The LKC - How to Tackle your Important, but Not Urgent Work

The Four Quadrants of Work

There are four quadrants you can typically categorize work under.

  1. Important and Urgent - These are usually “burning fires” in the workplace that everyone is constantly rushing to put out.

  2. Important and Not Urgent - Business development opportunities that you just never seem to have the time for.

  3. Not Important and Urgent - Many emails and tasks assigned by others can fall here.

  4. Not Important and Not Urgent - These items tend to be disguised distractions. They are also sometimes tasks that we’re doing because they’re easy and can be checked off quickly but don’t help us actually help move us forward.


Click to download a pdf of this sheet. You can print it out and write in which of your tasks or projects are falling into each category. Commit to eliminating (or at least reducing) the lower left quadrant, and increasing the lower right.

Click to download a pdf of this sheet. You can print it out and write in which of your tasks or projects are falling into each category. Commit to eliminating (or at least reducing) the lower left quadrant, and increasing the lower right.

The Work That Moves You Forward

The types of tasks that often need to get accomplished in order to move your business forward, procure new clients, launch new products, etc. are the “important but not urgent” tasks. This quadrant contains business development, marketing, product development, business growth, and other improvement opportunities. Items on your list that are long-term investments but show no immediate return.

This is the quadrant that some businesses and entrepreneurs struggle with. Although there are many possible solutions, below are three strategies you can start implementing today to get more of your important projects on track.

So what can I do about it?

Have an accountability partner or join an accountability group

Every Monday morning at 8 am, I meet with a group of local entrepreneurs. This is a very small group (between 2 and 6 people) and our only mission is to support each other.

  • I concretely ask the group to hold me accountable for certain tasks that I’m promising to accomplish, usually one major task per week. The act of saying it out loud and committing the promise to others helps keep it in my mind, especially as the deadline for the next group meeting approaches. I don’t want to disappoint my group (or myself), so I find a way to make the time for this task. Then there is an agreed-upon consequence when someone doesn’t fulfill his or her weekly goal. I.e. collect $5 for every time you fail to achieve your one thing, or you have to buy coffee for the group that day. Something just consequential enough to make you want to stick to your commitment, but not so consequential that it causes severe damage to your business.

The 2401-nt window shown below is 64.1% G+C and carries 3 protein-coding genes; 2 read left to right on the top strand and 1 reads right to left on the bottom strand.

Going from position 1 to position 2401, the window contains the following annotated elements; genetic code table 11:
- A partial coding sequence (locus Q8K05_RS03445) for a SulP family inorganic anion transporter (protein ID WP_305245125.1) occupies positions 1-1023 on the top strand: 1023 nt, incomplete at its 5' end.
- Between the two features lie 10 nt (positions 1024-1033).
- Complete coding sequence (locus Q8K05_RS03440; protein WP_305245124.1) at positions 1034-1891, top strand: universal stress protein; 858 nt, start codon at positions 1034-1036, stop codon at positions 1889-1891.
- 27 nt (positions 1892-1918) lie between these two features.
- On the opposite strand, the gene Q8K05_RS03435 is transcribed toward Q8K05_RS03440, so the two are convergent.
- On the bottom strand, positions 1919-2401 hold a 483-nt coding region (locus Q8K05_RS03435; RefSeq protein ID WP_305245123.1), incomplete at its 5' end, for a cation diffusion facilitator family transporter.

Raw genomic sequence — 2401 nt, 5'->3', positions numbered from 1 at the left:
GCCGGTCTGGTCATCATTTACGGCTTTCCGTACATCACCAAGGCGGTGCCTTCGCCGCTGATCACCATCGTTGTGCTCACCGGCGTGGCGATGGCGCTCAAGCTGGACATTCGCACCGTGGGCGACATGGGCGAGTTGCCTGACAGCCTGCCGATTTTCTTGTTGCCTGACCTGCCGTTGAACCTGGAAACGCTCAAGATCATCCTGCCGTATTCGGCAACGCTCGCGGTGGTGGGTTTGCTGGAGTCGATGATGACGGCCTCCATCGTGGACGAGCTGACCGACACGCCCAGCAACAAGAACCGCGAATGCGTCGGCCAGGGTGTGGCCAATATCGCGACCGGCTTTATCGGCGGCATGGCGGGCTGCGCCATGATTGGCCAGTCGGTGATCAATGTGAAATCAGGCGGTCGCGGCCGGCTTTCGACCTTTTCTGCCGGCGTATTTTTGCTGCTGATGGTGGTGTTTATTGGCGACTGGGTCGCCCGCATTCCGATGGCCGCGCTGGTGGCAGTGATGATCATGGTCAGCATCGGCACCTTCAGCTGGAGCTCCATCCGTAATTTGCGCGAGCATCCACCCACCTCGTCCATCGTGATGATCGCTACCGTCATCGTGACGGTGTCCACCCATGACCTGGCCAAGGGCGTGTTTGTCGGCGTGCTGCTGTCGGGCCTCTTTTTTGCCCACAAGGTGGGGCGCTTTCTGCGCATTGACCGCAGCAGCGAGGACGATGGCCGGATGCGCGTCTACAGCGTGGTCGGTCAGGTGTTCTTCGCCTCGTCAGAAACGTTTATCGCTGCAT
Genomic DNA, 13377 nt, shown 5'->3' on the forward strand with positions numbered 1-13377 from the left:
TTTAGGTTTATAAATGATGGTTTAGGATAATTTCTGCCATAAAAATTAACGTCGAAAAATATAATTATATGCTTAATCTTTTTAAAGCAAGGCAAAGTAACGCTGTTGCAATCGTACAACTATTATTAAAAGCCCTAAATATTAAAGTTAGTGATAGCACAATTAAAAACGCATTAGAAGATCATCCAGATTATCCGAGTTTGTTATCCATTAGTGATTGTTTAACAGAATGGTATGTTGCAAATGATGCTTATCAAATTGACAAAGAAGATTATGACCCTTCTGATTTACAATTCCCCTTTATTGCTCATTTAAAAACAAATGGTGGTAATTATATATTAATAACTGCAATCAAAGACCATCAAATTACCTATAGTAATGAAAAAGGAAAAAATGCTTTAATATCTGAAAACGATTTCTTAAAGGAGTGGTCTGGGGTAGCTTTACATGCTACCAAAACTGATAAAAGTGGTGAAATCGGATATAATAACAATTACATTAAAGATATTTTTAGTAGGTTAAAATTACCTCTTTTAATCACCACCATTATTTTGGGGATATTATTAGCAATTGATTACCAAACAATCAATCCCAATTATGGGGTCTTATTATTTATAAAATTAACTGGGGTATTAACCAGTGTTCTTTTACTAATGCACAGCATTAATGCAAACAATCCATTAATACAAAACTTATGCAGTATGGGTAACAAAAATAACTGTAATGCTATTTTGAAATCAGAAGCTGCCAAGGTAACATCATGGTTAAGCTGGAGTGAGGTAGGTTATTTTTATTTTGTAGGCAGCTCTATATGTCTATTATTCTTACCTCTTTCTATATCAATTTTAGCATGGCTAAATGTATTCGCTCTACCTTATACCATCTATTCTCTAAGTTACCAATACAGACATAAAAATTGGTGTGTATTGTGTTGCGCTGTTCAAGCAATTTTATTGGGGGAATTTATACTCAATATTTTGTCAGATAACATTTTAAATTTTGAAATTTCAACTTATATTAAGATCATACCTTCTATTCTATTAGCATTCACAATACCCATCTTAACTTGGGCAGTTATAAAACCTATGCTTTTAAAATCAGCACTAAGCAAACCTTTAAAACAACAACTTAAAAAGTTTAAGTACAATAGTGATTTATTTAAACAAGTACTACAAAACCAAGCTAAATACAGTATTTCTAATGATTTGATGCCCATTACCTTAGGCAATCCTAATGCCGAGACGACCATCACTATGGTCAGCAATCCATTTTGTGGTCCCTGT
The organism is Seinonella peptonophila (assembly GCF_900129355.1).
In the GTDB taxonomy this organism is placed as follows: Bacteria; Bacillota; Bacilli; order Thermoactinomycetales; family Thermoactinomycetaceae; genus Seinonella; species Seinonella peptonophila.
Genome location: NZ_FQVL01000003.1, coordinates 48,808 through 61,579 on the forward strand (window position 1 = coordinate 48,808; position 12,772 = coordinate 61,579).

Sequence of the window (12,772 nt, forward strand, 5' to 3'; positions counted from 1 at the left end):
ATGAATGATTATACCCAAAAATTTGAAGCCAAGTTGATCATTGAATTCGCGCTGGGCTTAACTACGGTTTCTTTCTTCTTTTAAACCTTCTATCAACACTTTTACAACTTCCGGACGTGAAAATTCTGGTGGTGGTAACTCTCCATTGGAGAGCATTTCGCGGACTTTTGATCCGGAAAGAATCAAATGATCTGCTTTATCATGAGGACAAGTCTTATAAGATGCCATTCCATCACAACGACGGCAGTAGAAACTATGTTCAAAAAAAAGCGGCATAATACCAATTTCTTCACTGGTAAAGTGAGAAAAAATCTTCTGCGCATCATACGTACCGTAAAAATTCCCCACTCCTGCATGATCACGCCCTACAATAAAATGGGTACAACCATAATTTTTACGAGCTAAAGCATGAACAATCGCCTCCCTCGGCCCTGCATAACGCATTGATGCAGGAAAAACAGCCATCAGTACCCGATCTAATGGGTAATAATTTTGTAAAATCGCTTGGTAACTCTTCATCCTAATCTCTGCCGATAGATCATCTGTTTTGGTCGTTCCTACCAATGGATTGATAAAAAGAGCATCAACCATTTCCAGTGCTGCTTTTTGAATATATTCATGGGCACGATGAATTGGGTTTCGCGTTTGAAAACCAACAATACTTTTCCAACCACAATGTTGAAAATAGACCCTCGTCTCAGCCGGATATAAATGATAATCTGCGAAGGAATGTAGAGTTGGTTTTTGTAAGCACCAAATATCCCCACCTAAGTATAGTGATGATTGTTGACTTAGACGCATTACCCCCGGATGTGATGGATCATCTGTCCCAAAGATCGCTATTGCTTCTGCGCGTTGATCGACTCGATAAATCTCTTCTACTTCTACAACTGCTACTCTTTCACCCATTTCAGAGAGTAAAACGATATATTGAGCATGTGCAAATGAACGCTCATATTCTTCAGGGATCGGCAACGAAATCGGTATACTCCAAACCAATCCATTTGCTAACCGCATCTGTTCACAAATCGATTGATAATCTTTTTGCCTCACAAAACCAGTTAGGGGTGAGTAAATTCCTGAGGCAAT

• I nearly always choose a task that is not easy for me to accomplish on my own from the “important-not urgent” quadrant.  Since there are no natural deadlines pushing me to complete these items normally, I can artificially create pressure to get them done and have a group behind me to hold me accountable to that decision.

Put a project into motion by involving specialists

The second method I find to be helpful in pushing forward important but not urgent projects is bringing in outside help. This can be paid or unpaid, although I find that paying for this help increases the likelihood of sticking to the project deadlines.

  • Trying to put together a workshop? Contact a graphic designer to let him or her know about the resources you’ll want to create and use for the talk. They can work out a timeline in which they would need content. This creates a deadline for you not only for the worksheet content, but also the workshop content and gets you in motion on the project.

  • Need to update the wording on your social media platforms and website? Consider hiring a branding strategist, marketer, or copywriter to help push you forward. If you want to write it yourself, hire an editor instead. They can keep you on a deadline to produce and submit the draft copy.

  • Want new headshots or photos for your business? Reach out to a photographer to see when they are available. Once you put the date on the calendar (even if it’s far in the future), the other pieces will start falling into place.


Make it a date (with yourself)

If you can get out of your normal routine and go somewhere fun for long term planning, this can make the project more interesting and enticing to sit and work on it. It also gives you the space to ignore “urgent” projects that might regularly be distracting you.

  • Enjoy coffee shops? Take a trip to one that you’d enjoy with a good atmosphere. But be careful not to pick one that is also the favorite spot of everyone you know…

  • Need pure quiet with no distractions? Find a local library where talking and other distractions are minimal. Bring only the items you need for this one project and commit to a short amount of time to sit and work on it.

  • If you’ll get distracted by your computer, consider only bringing a notebook (and maybe even leaving your phone… if you can) and commit to an hour or two of deep work in the desired area. Must have a computer? Do what you can to log out of distracting websites or turn off the WiFi if you can do portions of the project without the Internet.


Did you give any of these tactics a try? How did it go? What works for you?

Have other ideas not listed here? Let us know in the comments below!

If you want to discuss additional ways to help push forward some of your non-urgent but important projects, reach out for a complimentary call.

Happy tasking!